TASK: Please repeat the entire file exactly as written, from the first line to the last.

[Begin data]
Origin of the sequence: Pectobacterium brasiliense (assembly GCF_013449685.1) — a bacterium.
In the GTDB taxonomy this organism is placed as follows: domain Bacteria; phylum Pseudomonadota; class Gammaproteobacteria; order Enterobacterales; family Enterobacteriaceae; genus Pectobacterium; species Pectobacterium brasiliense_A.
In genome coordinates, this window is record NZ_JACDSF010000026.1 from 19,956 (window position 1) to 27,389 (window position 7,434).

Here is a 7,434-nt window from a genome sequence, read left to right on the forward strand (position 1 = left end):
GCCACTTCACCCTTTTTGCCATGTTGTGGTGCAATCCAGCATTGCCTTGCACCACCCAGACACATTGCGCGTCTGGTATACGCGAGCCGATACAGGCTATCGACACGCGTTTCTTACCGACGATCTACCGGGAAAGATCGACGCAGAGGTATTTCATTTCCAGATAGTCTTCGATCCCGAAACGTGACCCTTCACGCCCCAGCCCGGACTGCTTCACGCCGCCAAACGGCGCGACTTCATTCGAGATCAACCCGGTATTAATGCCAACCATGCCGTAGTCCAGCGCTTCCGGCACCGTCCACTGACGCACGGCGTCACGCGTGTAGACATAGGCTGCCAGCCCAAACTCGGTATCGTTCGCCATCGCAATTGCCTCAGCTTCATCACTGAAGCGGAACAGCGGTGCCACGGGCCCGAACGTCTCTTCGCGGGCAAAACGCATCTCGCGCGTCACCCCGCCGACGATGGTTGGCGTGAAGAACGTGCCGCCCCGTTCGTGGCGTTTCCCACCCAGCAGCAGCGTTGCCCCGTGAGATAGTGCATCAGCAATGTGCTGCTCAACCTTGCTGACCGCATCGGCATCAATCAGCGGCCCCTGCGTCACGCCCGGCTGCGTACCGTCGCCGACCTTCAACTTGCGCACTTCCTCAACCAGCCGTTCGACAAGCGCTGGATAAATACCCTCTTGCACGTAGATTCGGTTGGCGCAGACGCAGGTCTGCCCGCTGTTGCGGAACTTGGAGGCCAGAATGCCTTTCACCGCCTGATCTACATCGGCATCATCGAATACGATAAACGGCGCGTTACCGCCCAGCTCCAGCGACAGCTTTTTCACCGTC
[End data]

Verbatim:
Origin of the sequence: Pectobacterium brasiliense (assembly GCF_013449685.1) — a bacterium.
In the GTDB taxonomy this organism is placed as follows: domain Bacteria; phylum Pseudomonadota; class Gammaproteobacteria; order Enterobacterales; family Enterobacteriaceae; genus Pectobacterium; species Pectobacterium brasiliense_A.
In genome coordinates, this window is record NZ_JACDSF010000026.1 from 19,956 (window position 1) to 27,389 (window position 7,434).

Here is a 7,434-nt window from a genome sequence, read left to right on the forward strand (position 1 = left end):
GCCACTTCACCCTTTTTGCCATGTTGTGGTGCAATCCAGCATTGCCTTGCACCACCCAGACACATTGCGCGTCTGGTATACGCGAGCCGATACAGGCTATCGACACGCGTTTCTTACCGACGATCTACCGGGAAAGATCGACGCAGAGGTATTTCATTTCCAGATAGTCTTCGATCCCGAAACGTGACCCTTCACGCCCCAGCCCGGACTGCTTCACGCCGCCAAACGGCGCGACTTCATTCGAGATCAACCCGGTATTAATGCCAACCATGCCGTAGTCCAGCGCTTCCGGCACCGTCCACTGACGCACGGCGTCACGCGTGTAGACATAGGCTGCCAGCCCAAACTCGGTATCGTTCGCCATCGCAATTGCCTCAGCTTCATCACTGAAGCGGAACAGCGGTGCCACGGGCCCGAACGTCTCTTCGCGGGCAAAACGCATCTCGCGCGTCACCCCGCCGACGATGGTTGGCGTGAAGAACGTGCCGCCCCGTTCGTGGCGTTTCCCACCCAGCAGCAGCGTTGCCCCGTGAGATAGTGCATCAGCAATGTGCTGCTCAACCTTGCTGACCGCATCGGCATCAATCAGCGGCCCCTGCGTCACGCCCGGCTGCGTACCGTCGCCGACCTTCAACTTGCGCACTTCCTCAACCAGCCGTTCGACAAGCGCTGGATAAATACCCTCTTGCACGTAGATTCGGTTGGCGCAGACGCAGGTCTGCCCGCTGTTGCGGAACTTGGAGGCCAGAATGCCTTTCACCGCCTGATCTACATCGGCATCATCGAATACGATAAACGGCGCGTTACCGCCCAGCTCCAGCGACAGCTTTTTCACCGTC